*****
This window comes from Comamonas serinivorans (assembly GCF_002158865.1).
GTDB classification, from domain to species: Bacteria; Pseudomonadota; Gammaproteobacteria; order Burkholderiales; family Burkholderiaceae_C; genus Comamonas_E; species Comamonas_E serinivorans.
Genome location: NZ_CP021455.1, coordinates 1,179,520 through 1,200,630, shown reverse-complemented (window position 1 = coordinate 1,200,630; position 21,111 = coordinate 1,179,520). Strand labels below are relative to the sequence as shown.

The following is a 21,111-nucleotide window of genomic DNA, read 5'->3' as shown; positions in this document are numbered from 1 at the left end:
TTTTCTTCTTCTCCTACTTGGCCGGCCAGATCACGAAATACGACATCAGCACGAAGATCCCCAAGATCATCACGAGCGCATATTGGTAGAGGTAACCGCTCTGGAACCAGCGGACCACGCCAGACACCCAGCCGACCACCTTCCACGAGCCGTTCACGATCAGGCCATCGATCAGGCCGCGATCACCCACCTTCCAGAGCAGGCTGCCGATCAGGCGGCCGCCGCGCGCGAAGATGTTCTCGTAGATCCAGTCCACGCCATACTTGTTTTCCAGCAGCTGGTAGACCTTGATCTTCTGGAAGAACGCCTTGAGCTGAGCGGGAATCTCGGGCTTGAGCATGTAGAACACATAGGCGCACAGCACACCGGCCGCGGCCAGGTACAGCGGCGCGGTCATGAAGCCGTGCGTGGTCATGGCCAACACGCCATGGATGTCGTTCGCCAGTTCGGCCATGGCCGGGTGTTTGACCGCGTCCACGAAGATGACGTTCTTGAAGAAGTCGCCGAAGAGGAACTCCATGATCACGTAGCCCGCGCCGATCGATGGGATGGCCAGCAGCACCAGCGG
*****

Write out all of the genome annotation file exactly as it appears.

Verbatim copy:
This window comes from Comamonas serinivorans (assembly GCF_002158865.1).
GTDB classification, from domain to species: Bacteria; Pseudomonadota; Gammaproteobacteria; order Burkholderiales; family Burkholderiaceae_C; genus Comamonas_E; species Comamonas_E serinivorans.
Genome location: NZ_CP021455.1, coordinates 1,179,520 through 1,200,630, shown reverse-complemented (window position 1 = coordinate 1,200,630; position 21,111 = coordinate 1,179,520). Strand labels below are relative to the sequence as shown.

The following is a 21,111-nucleotide window of genomic DNA, read 5'->3' as shown; positions in this document are numbered from 1 at the left end:
TTTTCTTCTTCTCCTACTTGGCCGGCCAGATCACGAAATACGACATCAGCACGAAGATCCCCAAGATCATCACGAGCGCATATTGGTAGAGGTAACCGCTCTGGAACCAGCGGACCACGCCAGACACCCAGCCGACCACCTTCCACGAGCCGTTCACGATCAGGCCATCGATCAGGCCGCGATCACCCACCTTCCAGAGCAGGCTGCCGATCAGGCGGCCGCCGCGCGCGAAGATGTTCTCGTAGATCCAGTCCACGCCATACTTGTTTTCCAGCAGCTGGTAGACCTTGATCTTCTGGAAGAACGCCTTGAGCTGAGCGGGAATCTCGGGCTTGAGCATGTAGAACACATAGGCGCACAGCACACCGGCCGCGGCCAGGTACAGCGGCGCGGTCATGAAGCCGTGCGTGGTCATGGCCAACACGCCATGGATGTCGTTCGCCAGTTCGGCCATGGCCGGGTGTTTGACCGCGTCCACGAAGATGACGTTCTTGAAGAAGTCGCCGAAGAGGAACTCCATGATCACGTAGCCCGCGCCGATCGATGGGATGGCCAGCAGCACCAGCGG